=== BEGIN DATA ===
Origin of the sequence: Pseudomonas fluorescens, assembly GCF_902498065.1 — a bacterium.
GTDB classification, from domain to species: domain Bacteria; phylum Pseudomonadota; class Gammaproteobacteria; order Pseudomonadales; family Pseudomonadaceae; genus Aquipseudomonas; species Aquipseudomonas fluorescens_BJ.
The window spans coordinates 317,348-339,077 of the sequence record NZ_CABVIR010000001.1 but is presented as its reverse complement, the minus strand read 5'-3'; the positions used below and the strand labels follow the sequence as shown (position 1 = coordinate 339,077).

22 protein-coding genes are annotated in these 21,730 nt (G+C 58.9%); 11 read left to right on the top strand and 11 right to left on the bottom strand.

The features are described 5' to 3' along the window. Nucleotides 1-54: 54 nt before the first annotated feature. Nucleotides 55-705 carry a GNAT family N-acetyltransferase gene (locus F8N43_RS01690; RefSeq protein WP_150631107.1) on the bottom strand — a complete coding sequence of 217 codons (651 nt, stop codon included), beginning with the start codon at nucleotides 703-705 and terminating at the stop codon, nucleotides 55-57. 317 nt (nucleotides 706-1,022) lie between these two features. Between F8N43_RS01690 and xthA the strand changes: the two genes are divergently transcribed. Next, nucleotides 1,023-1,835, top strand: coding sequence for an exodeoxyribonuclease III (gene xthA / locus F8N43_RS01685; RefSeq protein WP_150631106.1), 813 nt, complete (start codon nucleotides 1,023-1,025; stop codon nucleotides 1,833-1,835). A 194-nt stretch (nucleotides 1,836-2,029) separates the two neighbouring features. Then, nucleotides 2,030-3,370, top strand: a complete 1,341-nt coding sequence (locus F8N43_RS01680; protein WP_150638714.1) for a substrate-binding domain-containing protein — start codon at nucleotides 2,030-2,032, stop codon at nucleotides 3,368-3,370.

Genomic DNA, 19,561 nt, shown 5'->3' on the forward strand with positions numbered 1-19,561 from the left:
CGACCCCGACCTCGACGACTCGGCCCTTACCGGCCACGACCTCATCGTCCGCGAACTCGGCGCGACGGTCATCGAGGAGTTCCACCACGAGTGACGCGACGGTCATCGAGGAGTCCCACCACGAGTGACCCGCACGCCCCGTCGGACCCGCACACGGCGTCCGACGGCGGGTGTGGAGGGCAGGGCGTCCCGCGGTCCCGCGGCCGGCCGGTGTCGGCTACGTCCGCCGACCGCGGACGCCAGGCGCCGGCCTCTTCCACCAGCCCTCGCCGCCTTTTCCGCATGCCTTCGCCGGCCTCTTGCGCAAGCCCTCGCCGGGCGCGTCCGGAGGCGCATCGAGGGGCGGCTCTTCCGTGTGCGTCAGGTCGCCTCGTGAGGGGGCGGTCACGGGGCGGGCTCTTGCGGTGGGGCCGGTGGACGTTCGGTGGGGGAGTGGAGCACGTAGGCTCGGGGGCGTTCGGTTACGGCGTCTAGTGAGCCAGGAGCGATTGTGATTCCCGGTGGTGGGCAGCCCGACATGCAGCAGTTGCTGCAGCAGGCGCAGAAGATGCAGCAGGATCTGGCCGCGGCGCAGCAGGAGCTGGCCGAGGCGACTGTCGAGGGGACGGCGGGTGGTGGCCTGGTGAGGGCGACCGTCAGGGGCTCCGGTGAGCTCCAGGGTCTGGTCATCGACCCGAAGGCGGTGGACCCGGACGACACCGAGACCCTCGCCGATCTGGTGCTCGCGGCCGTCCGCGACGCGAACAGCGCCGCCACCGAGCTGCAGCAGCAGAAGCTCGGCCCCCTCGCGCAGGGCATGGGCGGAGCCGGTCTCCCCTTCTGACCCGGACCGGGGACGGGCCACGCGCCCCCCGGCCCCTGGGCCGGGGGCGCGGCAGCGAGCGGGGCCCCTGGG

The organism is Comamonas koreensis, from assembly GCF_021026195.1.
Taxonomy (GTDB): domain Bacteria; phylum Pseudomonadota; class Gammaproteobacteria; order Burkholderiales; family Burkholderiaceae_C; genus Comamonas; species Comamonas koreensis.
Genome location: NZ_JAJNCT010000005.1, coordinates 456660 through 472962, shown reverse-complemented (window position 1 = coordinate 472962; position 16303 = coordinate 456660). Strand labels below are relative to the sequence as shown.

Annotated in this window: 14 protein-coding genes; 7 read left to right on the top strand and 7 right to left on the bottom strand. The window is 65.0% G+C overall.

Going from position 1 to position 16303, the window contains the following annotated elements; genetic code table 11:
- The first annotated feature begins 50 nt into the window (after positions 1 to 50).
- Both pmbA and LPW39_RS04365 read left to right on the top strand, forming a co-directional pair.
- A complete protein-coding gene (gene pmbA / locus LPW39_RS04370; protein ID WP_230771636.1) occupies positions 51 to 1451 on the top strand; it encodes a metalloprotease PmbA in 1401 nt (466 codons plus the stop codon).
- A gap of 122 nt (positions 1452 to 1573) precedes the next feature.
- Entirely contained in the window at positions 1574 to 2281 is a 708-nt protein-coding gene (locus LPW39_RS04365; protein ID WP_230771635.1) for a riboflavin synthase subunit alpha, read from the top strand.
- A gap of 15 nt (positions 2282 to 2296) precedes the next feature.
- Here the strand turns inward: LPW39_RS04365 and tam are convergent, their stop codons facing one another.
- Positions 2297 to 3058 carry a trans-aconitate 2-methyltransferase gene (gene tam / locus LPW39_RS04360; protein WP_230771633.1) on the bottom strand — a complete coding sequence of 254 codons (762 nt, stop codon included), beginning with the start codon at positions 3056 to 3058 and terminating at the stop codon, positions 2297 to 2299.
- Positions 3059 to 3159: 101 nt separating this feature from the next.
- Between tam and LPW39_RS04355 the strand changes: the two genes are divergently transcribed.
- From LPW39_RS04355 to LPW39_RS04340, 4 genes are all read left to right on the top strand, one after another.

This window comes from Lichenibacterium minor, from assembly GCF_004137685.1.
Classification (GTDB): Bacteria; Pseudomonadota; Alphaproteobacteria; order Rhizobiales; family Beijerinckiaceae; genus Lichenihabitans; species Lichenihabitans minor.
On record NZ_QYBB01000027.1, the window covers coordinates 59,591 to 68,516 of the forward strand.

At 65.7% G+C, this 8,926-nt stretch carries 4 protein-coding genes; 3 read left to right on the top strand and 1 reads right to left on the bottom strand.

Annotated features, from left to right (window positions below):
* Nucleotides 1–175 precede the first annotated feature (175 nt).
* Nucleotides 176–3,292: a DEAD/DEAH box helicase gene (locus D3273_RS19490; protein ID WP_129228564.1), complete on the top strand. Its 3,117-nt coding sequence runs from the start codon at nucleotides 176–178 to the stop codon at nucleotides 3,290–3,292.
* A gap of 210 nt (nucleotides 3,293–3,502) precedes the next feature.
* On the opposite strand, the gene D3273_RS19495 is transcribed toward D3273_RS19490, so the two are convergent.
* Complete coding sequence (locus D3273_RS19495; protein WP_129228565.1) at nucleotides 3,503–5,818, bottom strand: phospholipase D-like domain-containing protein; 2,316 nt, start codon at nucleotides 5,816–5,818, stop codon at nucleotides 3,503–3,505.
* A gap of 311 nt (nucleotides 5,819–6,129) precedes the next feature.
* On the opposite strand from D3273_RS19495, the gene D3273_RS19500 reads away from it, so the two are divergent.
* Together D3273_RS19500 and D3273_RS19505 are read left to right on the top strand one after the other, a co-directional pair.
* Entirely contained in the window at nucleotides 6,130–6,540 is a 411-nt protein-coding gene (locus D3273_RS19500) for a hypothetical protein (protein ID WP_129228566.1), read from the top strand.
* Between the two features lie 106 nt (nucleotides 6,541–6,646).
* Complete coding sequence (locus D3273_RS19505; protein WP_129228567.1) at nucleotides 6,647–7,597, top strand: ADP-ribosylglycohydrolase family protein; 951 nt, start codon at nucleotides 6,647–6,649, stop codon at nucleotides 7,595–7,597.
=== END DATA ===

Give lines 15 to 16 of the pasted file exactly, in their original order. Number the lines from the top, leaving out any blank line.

- A complete protein-coding gene (gene pmbA / locus LPW39_RS04370; protein ID WP_230771636.1) occupies positions 51 to 1451 on the top strand; it encodes a metalloprotease PmbA in 1401 nt (466 codons plus the stop codon).
- A gap of 122 nt (positions 1452 to 1573) precedes the next feature.